Saturday, June 22, 2013

Castro Si, Batista No!

Castro enters Havana, 1959

Over the years Latin America has been viewed as an awkward stepchild by those setting U.S. foreign policy.  This was particularly true during the Cold War when president’s made their reputations in foreign affairs dealing with their superpower rival, the Soviet Union.  The attitude toward South America of benign neglect was particularly true during the presidency of Dwight Eisenhower.  While residing in the White House Eisenhower spent most of his time dedicated to preventing hostilities in an era that introduced nuclear armed ballistic missiles and brought visions of thermonuclear destruction to the popular imagination.  He gave little thought to the effect a sugar monopoly had on the economy of Cuba.  What was best for the Cubans should be decided by Cubans so long as the solution didn't involve introducing a pro-communist government into the Western Hemisphere.  In 1954 Jorge Arbenz, the elected president of Guatemala, was overthrown by the CIA because his rhetoric and policies provoked Washington’s fears of communism.

In the early morning hours of New Year’s Day, 1959, Fulgencio Batista fled Cuba with his family, ending his corrupt, tyrannical reign of the island nation.  He was driven from power by a young, charismatic leftist named Fidel Castro.  Castro’s movement gained widespread popularity because it promised to reform the economy, provide education and medicine for all, and establish democratic elections.  Despite the fact that Cuba was among the wealthiest nations in Latin America its largely rural population survived on an average annual income of about $90, lived in homes often with dirt floors, and very few of its peasant inhabitants had running water or electricity.  Nearly half the population was illiterate, a third suffered from intestinal parasites and one person in seven had tuberculosis.  The dominant sugar industry provided low wages and only seasonal employment.  Resentment was widespread that Americans owned 40 percent of the sugar plantations, 80 percent of Cuba’s utilities, 90 percent of its mining and most of its oil refineries.  Cubans generally believed wealthy Americans collaborated with Batista to keep him in power.  It’s little wonder then that Castro’s anti-American rhetoric was widely believed. 

Castro was careful to distance himself from Cuba’s communist party and he initially avoided open relations with the Soviet Union.  This is because he feared a Guatemala-styled intervention by the U.S. into Cuba as well as the fact that Cuba’s population was largely Catholic and anti-communist themselves.  Fidel Castro’s standard response to American accusations of his being communist was that Yankees typically branded all Latin reformists as communist.  While Castro was anti-American it is likely he wasn't a communist when he first took power.  Unlike his more bookish brother Raul, who concerned himself with Marxist ideas, Fidel was the man of action, a born leader with an intense ambition for power and the need to rule.  He was a bearded romantic in army fatigues and he would see to it that his control of government would not be contested.  Once he arrived in Havana it wasn't long before Castro postponed his promised elections.  Why would a man with enormous popularity cancel the vote?  He didn't want to validate elections as an institution.  Times are not always favorable to those running the show.  Circumstance can easily sway people’s opinion.  Castro would not jeopardize his vision of the long term good to the fickle results contained in a ballot box.  It was important that people quickly acclimate themselves to the reality of there being no alternative to that of Castro’s rule.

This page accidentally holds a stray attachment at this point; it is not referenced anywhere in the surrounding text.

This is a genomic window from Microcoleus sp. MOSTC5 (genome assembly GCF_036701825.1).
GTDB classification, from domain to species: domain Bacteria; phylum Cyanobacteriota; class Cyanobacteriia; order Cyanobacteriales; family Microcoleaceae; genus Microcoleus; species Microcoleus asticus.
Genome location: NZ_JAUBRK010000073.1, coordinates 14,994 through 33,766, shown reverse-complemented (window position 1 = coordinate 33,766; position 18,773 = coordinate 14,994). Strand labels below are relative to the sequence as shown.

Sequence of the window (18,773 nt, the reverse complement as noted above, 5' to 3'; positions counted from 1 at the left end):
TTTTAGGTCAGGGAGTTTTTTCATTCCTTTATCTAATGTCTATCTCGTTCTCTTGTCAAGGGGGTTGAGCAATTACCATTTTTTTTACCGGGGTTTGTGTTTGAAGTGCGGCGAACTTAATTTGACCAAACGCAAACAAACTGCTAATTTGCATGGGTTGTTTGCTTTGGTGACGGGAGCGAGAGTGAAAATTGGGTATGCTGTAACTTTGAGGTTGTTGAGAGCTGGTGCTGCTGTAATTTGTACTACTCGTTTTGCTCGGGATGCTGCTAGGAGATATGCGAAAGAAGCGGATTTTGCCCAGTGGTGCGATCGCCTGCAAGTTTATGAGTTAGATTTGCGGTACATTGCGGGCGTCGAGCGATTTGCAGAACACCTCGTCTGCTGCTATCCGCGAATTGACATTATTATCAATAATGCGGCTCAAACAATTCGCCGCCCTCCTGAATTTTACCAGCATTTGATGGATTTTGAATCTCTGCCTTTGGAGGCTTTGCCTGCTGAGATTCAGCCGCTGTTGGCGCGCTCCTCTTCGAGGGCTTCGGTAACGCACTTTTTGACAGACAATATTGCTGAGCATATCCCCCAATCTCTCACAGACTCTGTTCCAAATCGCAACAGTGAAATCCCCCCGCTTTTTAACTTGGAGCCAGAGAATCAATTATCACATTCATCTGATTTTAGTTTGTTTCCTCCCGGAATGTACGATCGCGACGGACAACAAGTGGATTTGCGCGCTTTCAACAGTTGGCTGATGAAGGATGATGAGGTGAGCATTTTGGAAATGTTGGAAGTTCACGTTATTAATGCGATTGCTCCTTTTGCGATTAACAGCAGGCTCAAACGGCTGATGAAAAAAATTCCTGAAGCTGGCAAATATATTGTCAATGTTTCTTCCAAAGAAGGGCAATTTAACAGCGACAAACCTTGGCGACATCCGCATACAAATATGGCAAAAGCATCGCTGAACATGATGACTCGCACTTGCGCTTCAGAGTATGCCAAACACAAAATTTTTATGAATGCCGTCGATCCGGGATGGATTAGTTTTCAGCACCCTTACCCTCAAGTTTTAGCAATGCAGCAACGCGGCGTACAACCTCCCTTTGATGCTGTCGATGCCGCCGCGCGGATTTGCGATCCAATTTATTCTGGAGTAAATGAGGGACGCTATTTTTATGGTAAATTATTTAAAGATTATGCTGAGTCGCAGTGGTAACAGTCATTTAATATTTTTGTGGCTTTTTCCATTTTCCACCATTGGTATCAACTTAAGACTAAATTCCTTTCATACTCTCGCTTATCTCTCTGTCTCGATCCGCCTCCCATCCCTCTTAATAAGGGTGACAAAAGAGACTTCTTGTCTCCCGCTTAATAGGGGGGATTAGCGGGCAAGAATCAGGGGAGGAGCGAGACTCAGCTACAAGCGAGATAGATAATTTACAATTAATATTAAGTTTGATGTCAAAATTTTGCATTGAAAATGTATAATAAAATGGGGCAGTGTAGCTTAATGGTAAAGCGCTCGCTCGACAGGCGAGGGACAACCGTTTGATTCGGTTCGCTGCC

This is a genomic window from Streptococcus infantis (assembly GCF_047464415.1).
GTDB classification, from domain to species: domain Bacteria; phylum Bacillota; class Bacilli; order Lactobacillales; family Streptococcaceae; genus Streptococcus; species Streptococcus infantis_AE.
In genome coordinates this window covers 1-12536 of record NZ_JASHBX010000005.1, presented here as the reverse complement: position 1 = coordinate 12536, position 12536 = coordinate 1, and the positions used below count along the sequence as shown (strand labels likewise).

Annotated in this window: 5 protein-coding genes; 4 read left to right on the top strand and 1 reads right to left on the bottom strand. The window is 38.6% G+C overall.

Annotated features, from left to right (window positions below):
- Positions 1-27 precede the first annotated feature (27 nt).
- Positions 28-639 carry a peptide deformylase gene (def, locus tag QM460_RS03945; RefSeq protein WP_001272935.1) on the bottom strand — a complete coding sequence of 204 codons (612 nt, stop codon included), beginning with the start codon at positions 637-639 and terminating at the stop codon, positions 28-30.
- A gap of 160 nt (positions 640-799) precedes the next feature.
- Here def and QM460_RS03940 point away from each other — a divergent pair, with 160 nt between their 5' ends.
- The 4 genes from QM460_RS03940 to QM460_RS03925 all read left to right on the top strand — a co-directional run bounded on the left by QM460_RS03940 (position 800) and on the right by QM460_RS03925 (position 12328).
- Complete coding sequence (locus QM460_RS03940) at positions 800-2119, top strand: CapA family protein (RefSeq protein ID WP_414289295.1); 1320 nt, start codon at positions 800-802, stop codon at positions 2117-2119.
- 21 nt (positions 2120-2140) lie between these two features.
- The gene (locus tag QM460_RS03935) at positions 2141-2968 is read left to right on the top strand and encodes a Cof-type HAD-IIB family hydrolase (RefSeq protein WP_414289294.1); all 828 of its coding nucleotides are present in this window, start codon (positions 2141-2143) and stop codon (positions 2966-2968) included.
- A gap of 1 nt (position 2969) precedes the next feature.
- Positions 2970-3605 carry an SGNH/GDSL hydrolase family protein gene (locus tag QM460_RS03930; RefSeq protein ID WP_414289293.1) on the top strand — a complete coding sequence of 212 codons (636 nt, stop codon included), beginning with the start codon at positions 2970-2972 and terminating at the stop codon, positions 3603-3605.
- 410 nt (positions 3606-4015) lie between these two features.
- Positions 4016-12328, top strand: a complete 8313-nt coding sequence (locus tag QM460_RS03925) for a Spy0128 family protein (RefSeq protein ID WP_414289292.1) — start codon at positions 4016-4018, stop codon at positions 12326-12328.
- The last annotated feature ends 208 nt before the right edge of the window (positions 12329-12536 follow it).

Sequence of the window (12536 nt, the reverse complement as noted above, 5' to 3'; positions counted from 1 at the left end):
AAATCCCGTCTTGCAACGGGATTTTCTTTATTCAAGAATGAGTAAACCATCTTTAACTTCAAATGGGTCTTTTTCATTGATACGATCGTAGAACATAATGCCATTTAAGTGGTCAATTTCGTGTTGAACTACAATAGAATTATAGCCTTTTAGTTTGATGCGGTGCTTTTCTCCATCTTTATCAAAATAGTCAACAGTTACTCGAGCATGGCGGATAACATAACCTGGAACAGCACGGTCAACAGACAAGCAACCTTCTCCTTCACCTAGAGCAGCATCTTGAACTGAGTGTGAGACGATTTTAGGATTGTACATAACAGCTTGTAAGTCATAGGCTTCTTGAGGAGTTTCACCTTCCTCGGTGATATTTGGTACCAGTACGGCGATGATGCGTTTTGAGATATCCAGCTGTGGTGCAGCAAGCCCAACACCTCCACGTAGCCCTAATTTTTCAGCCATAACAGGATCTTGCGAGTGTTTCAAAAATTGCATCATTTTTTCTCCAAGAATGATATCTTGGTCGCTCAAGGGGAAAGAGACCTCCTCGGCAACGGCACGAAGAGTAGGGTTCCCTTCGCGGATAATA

By the fall of 1959 Castro has the first of several secret meetings with a Soviet envoy while Eisenhower gives a green light to aid Cuban exiles in their fight with Castro.  Castro views Washington as hostile and aggressive while Eisenhower sees Cuba as falling into the communist bloc.  Mutual suspicions prompt actions that validate the fears each nation has of the other.  Hundreds of Batista’s men are executed.  Exiles launch raids of sabotage against Castro’s Cuba.  Castro nationalizes America’s Cuban possessions.  Washington legislates an economic boycott of Cuba.  Castro orders most American embassy personnel out of Cuba.  Eisenhower breaks off diplomatic relations with Castro’s government.  Castro solicits military aid from the Soviet Union.  The CIA begins training a Cuban army in Guatemala.  Talk between the two nations is limited to public airing of charges against the other.  There is nothing to impede an escalation of events that leads first to an invasion of Cuba at the Bay of Pigs and, later, a nuclear confrontation between the two super powers when Soviet ballistic missiles are discovered on Cuban soil. 

People would like to believe their leaders make rational, informed decisions.  We would like to think mechanisms are in place that would thwart the worst of human catastrophes.  How reassuring these thoughts were they only true.  At the core of our highly evolved, intelligent existence remains a factor we call the roll of the dice.  It’s the ever-present gamble we make in placing devastating power in the hands of human nature.

Related Topics:

Stalin's Caution

Strategic Bombing

Confronting Nuclear War

21st Century Air Force

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